Strengthened gender mainstreaming, ASEAN's way towards gender equality

By Joyce Ann L. Rocamora

June 28, 2018, 12:17 pm

MANILA -- Senior officials from the 12 sectoral bodies of the Association of Southeast Asian Nations (ASEAN) Socio-Cultural Community (ASCC) were urged to strengthen gender mainstreaming in their respective offices to achieve gender equality in the region.

Experts during a Philippine Commission on Women-led (PCW) conference said officials from the bloc can start by promoting and adopting policies that are gender perspective.

This means taking into account the concerns of both men and women when designing and implementing policies so that both sexes benefit equally.

Sita Sumrit, head of ASEAN Secretariat Poverty Eradication and Gender Division, described this as an effort to bring gender equality into the 'mainstream' of an institution's activities rather than dealing with as an 'add-on'.

The ASEAN official referred to "gender equality" as the goal and the "gender mainstreaming" as the strategy.

Given the diverse culture in the region, Sumrit said there are no set formula or blueprint that can be applied in every context of gender mainstreaming, but the process begins with an organization's managers.

First steps include "identifying where are the opportunities to narrow gender inequalities" and deciding on the approach to be taken.

Nharleen Santos-Millar, chief of the Philippine Commission on Women Technical Services and Regional Coordination Division shared the similar remarks.

She said a manager, much like the ASCC senior officials present at the event, is one of the main elements of the gender mainstreaming process because policies are influenced by decision-makers.

"Without support from the management, some institution would have difficulties in mainstreaming just because the management does not support gender."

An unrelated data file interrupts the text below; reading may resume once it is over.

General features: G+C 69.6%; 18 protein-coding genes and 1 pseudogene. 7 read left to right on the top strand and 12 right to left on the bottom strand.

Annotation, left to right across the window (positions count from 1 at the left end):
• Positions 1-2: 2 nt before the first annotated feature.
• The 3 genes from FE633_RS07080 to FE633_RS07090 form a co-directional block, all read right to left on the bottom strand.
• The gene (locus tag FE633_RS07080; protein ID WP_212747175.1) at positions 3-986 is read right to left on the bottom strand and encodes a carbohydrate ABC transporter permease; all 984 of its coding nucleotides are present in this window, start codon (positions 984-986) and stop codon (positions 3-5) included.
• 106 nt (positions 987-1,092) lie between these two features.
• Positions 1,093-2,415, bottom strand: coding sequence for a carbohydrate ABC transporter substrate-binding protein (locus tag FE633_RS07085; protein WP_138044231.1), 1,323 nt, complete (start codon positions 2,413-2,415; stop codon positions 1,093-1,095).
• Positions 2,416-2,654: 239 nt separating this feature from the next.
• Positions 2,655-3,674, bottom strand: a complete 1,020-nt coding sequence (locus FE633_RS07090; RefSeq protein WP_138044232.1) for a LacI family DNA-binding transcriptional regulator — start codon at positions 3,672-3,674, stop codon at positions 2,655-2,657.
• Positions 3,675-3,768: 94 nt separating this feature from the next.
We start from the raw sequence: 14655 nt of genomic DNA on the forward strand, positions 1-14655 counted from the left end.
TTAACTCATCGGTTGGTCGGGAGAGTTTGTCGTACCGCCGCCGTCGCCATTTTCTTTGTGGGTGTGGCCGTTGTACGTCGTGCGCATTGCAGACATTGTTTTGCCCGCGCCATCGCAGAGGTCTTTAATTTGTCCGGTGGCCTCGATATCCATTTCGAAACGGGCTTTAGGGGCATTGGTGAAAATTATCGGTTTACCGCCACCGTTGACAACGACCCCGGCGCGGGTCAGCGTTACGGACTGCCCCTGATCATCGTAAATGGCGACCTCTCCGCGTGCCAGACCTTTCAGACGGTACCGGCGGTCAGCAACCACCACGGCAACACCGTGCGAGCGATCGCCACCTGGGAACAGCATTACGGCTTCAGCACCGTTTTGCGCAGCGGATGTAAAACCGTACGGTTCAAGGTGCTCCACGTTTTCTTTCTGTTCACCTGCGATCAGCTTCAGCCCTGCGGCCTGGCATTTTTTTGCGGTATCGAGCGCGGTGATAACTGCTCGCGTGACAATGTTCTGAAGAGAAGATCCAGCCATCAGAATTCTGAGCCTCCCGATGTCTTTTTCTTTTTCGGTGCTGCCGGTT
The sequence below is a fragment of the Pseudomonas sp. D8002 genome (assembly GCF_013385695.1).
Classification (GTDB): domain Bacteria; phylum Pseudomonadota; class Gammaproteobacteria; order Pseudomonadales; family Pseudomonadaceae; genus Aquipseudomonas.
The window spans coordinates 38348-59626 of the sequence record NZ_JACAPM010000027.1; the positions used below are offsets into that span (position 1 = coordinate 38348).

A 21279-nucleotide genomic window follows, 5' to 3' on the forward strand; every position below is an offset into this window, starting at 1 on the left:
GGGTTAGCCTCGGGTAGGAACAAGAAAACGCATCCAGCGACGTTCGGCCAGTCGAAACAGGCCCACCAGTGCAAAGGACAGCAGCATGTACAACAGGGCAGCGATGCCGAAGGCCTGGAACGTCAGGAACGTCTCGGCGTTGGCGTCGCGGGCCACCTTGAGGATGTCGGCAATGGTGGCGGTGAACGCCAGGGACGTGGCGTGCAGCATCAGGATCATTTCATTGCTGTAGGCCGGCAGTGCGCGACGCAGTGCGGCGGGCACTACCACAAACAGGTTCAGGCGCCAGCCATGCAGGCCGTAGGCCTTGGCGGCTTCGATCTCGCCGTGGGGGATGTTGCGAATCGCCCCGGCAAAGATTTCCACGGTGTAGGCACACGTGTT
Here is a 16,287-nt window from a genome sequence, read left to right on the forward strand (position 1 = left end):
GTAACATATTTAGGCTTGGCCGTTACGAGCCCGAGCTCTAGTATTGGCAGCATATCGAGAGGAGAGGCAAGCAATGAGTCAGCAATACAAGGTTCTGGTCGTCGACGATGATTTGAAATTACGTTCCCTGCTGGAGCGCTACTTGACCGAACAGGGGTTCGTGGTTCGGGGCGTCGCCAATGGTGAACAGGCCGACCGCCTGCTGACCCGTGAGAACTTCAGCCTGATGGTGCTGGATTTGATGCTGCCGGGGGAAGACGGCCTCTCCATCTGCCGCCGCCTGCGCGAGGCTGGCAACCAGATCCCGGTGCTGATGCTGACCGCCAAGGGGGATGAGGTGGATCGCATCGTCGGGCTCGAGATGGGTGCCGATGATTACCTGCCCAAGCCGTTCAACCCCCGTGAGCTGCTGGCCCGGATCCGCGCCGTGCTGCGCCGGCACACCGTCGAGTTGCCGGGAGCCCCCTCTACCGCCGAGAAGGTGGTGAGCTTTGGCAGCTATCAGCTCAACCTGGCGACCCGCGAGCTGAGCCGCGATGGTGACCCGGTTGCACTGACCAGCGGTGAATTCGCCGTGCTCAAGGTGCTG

Full political participation

At the event, the ASEAN Progress Report on Women's Rights and Gender Equality was unveiled, where key issues that may impede women's ability to contribute to the ASEAN economic integration were identified.

Governments were urged to ensure that issues of concern to women, such as violence in all settings and in all forms must be eliminated through legislation and programs.

In the report, authors also concluded that women's full political participation is much needed for gender issues to be placed at the center of an institution's political agenda.


Meanwhile, when asked by a delegate on the inclusion of the LGBTQI (Lesbian, Gay, Bisexual, Transgender, Queer, and Intersex) in the gender mainstreaming process, panelists said it is a given fact that the community is included.

"The answer is yes. First, you have to recognize that gender mainstreaming operates on the principle of inclusion. You want to promote gender equity and under the principle of gender equity, we would like to provide spaces, resources, and opportunities for those who have the least of it," said Dr. Lourdesita Sobrevega Chan, Philippine Women's Rights Representative to the ASEAN Commission on the Promotion and Protection of the Rights of Women and Children (ACWC).

She explained that gender is not only male or female.

"It's a social construct. Gender is not sex. When we say sex we mean male and female, when we say gender, we refer to the masculine and the feminine."

"We cannot reach gender equality or parity if there are those who are left behind. The way to gender equality is gender equity. By engaging in promoting equity, in the case of LGBTQI, that means if the government promotes gender mainstreaming, then you have to give space to them," she added. "They should be included because in the overall construct of gender they are also included."

Santos-Millar, for her part, said individuals have the right to choose their preferences, and this is an integral part of gender mainstreaming.

"It should not be seen as a problem but really addressing what is already out there as a concern of young people in terms of their sexual orientation and gender identity."

According to Sumrit, this is also a critical issue among the youth of Southeast Asia.

"This is (also) an issue of the youth, finding their sexual orientation and gender identity at this stage. In gender mainstreaming, we encourage respect. It has to be validating choices that people make and respecting the choices."

"There have been increasing discussions on LGBTQI children, and at the end of the day, they are children, and lesbians, they are women," she pointed out.

"If ASEAN talks about people-centered community, I don't think it's a challenge (to include them), it's an opportunity for the sectoral bodies to think through the gender mainstreaming and impress that ASEAN people are LGBT too and LGBTIQ+, and plus means allies of the LGBT people, which could be us," she said. (PNA)